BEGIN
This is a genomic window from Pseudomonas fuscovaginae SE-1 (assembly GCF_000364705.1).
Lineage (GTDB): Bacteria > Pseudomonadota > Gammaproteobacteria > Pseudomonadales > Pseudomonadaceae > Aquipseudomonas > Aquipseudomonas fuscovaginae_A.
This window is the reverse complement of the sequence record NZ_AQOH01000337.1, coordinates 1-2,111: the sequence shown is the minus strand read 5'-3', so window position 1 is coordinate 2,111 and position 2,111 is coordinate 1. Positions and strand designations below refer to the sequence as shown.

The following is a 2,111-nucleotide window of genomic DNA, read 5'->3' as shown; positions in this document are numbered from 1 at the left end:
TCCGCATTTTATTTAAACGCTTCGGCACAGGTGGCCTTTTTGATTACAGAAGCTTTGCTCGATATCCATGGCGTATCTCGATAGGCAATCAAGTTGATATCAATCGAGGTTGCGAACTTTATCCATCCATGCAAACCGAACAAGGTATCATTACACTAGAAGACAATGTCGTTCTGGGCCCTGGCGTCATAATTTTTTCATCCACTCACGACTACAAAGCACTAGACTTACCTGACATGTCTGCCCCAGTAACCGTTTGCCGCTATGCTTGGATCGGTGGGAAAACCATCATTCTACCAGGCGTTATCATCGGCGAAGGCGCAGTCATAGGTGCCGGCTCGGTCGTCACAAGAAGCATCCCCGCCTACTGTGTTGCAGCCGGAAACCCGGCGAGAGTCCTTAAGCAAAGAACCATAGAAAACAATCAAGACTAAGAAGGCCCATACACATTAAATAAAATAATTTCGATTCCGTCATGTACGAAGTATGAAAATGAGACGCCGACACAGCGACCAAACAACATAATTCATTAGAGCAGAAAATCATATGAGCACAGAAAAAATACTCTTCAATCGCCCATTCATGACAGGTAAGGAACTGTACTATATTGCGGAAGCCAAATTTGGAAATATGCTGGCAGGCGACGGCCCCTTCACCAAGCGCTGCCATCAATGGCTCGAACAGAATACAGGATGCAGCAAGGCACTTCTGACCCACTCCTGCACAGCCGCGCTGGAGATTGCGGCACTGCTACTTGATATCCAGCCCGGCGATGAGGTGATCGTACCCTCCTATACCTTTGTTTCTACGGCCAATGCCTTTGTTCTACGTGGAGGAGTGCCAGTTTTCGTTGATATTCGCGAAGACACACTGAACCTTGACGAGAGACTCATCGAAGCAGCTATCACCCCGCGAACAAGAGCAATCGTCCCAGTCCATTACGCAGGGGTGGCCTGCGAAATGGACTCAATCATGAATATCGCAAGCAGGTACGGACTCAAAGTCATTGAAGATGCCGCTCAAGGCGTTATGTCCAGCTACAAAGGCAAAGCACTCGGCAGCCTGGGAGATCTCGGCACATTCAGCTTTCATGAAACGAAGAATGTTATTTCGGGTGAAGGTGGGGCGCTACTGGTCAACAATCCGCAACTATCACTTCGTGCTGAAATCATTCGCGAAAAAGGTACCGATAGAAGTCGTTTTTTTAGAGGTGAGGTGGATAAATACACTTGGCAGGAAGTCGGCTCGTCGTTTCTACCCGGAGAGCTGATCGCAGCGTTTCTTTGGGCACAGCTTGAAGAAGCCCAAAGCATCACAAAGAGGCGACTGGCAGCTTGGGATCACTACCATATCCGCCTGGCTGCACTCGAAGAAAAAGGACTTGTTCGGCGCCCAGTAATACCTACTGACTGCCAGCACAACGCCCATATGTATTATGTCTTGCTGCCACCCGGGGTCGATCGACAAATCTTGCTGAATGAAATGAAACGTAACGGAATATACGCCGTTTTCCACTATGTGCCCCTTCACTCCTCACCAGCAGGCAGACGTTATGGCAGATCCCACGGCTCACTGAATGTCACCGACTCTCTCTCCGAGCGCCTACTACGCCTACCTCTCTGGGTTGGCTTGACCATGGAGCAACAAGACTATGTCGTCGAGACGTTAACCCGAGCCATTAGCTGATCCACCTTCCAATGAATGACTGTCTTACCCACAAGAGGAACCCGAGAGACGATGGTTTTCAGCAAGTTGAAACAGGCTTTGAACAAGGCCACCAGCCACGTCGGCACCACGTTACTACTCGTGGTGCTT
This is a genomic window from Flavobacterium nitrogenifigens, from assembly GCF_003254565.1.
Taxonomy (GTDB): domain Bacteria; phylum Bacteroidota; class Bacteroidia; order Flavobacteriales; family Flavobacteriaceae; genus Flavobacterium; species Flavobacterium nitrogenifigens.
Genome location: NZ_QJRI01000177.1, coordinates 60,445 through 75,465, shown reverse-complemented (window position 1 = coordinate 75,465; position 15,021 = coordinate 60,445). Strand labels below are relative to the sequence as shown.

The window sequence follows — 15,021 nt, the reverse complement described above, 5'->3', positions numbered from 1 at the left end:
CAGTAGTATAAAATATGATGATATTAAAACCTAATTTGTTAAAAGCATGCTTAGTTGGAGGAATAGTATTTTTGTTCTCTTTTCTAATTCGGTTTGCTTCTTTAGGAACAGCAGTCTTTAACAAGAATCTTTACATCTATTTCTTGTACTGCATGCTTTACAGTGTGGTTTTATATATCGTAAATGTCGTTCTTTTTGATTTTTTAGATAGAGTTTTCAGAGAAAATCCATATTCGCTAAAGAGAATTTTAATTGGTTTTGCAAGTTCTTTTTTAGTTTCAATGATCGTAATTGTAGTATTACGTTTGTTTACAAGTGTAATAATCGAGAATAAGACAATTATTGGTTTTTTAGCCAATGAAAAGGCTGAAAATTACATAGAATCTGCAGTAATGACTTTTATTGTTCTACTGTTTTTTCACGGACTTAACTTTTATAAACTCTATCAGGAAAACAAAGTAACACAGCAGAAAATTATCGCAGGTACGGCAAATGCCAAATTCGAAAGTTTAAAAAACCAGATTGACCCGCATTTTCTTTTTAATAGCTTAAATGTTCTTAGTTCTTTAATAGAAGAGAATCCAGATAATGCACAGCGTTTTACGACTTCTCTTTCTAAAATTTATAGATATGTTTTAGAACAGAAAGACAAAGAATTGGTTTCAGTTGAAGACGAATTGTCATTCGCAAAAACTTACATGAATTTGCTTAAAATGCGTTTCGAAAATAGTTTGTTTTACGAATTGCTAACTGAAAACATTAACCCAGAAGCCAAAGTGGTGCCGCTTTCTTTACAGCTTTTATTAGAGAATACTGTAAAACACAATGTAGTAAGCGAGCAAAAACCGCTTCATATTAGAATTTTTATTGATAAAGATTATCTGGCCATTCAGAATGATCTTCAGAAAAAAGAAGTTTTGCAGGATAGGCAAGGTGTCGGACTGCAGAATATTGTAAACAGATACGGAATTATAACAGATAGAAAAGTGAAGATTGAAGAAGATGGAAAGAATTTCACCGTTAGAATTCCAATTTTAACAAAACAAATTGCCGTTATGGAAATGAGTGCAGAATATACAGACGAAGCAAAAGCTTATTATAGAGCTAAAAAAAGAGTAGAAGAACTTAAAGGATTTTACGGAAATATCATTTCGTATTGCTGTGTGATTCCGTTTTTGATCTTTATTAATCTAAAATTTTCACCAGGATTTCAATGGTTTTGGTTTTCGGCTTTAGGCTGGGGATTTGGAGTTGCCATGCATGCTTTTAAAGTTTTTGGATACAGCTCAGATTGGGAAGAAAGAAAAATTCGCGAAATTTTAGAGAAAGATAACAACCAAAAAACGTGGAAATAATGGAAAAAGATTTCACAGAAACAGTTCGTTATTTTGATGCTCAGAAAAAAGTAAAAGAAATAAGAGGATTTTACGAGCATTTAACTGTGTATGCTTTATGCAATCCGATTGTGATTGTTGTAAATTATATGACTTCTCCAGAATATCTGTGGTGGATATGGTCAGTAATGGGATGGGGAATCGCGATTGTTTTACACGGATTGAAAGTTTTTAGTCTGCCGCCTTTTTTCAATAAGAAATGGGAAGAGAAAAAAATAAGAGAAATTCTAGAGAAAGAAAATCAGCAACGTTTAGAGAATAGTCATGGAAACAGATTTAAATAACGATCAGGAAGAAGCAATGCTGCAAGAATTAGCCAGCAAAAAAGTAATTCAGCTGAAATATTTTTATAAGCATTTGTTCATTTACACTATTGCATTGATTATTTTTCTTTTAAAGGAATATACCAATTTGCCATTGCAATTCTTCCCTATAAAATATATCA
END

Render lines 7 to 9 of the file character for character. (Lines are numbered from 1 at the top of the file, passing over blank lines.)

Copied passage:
Taxonomy (GTDB): domain Bacteria; phylum Bacteroidota; class Bacteroidia; order Flavobacteriales; family Flavobacteriaceae; genus Flavobacterium; species Flavobacterium nitrogenifigens.
Genome location: NZ_QJRI01000177.1, coordinates 60,445 through 75,465, shown reverse-complemented (window position 1 = coordinate 75,465; position 15,021 = coordinate 60,445). Strand labels below are relative to the sequence as shown.

The window sequence follows — 15,021 nt, the reverse complement described above, 5'->3', positions numbered from 1 at the left end: